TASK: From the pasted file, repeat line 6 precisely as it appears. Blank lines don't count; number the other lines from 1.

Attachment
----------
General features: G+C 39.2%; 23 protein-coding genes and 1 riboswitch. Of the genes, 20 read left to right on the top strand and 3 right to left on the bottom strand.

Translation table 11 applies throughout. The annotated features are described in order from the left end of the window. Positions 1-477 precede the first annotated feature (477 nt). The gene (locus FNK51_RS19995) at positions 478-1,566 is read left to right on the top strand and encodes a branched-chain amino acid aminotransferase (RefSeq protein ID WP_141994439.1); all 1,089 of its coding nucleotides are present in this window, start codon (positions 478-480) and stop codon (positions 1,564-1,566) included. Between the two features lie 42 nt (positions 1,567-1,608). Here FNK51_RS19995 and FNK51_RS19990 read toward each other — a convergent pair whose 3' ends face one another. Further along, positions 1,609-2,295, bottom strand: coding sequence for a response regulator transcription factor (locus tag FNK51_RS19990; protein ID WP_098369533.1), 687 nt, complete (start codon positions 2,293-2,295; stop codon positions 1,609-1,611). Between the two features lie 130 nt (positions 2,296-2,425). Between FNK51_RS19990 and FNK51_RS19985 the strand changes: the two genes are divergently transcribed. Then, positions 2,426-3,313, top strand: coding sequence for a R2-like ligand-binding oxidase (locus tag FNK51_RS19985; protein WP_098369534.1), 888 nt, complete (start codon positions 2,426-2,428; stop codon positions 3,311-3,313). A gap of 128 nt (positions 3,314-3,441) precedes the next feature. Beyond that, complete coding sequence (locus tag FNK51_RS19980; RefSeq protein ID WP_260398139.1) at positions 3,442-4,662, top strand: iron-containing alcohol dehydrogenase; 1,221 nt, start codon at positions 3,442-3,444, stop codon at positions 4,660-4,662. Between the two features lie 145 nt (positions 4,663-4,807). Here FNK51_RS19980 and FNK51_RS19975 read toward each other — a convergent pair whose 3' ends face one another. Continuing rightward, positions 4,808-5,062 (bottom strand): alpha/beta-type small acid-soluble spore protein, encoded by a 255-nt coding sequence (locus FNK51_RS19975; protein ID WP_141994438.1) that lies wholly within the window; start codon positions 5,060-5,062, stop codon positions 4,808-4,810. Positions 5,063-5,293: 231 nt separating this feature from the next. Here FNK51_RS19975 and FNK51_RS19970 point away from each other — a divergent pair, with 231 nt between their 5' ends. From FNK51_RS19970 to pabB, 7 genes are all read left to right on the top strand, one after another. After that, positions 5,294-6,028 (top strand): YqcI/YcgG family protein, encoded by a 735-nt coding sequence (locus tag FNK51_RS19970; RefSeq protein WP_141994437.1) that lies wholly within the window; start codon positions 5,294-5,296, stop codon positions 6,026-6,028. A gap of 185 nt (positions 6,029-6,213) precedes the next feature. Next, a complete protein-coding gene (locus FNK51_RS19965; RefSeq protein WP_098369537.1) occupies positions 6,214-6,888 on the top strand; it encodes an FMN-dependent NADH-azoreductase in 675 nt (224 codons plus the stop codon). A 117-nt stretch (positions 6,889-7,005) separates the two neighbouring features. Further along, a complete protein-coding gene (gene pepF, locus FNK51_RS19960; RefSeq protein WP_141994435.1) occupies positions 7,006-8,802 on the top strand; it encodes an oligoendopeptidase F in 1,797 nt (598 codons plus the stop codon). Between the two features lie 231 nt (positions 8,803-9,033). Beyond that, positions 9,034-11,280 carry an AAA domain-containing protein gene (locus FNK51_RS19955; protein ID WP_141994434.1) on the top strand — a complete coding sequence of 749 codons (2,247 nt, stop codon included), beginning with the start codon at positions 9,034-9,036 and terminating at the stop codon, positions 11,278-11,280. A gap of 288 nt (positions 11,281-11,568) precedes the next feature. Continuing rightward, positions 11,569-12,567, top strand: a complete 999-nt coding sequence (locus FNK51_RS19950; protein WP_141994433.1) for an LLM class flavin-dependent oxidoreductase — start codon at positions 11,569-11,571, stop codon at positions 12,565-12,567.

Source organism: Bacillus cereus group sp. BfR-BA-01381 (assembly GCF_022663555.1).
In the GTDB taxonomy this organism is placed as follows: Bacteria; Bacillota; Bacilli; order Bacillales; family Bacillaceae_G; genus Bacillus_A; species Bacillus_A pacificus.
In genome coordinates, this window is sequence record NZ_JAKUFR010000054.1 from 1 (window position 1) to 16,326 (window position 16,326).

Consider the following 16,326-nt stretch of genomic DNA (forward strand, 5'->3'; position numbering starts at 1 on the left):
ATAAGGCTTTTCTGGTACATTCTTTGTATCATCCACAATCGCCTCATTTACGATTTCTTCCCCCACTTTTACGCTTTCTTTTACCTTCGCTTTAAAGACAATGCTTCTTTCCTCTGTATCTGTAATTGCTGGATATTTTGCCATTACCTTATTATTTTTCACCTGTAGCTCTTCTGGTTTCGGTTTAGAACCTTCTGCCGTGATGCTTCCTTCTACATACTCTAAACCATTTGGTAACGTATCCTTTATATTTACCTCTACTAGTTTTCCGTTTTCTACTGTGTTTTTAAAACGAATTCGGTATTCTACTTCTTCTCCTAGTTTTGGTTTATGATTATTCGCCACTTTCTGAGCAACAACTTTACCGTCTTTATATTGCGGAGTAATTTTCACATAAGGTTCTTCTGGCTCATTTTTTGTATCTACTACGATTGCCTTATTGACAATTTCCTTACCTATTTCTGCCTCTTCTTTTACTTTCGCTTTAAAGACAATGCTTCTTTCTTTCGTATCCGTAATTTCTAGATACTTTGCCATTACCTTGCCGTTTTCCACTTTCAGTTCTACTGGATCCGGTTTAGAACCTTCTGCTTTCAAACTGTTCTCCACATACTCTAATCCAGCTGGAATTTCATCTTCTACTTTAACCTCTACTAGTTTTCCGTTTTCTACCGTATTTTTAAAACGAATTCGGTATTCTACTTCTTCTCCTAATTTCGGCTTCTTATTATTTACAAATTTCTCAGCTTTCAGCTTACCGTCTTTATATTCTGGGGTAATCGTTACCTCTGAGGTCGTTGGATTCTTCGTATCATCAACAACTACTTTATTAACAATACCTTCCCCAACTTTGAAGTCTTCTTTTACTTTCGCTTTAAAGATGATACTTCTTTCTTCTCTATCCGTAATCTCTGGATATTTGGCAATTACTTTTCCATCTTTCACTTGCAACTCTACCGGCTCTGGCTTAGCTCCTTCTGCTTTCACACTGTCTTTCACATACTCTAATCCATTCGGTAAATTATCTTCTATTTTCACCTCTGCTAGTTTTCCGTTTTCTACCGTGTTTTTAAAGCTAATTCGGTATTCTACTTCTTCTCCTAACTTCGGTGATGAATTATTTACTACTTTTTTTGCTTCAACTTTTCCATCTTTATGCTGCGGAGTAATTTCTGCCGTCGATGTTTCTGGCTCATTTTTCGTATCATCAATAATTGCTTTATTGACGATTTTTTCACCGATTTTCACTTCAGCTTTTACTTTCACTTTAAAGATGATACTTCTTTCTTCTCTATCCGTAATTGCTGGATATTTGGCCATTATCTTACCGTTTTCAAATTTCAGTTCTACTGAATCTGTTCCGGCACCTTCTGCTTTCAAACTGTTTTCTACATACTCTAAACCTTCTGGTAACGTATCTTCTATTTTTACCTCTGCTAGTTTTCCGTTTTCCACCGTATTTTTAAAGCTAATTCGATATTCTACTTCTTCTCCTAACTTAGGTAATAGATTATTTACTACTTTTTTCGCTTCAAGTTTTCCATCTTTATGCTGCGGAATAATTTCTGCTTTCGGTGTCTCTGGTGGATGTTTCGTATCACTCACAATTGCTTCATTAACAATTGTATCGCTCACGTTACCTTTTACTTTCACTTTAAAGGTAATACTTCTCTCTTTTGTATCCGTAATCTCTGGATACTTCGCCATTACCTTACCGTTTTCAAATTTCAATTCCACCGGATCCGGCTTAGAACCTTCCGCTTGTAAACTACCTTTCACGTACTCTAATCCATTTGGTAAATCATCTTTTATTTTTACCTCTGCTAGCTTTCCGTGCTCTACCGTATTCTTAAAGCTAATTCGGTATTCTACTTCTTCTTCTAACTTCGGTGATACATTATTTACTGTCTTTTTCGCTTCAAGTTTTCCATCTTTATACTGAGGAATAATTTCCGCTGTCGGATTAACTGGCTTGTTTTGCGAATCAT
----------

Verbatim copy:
Consider the following 16,326-nt stretch of genomic DNA (forward strand, 5'->3'; position numbering starts at 1 on the left):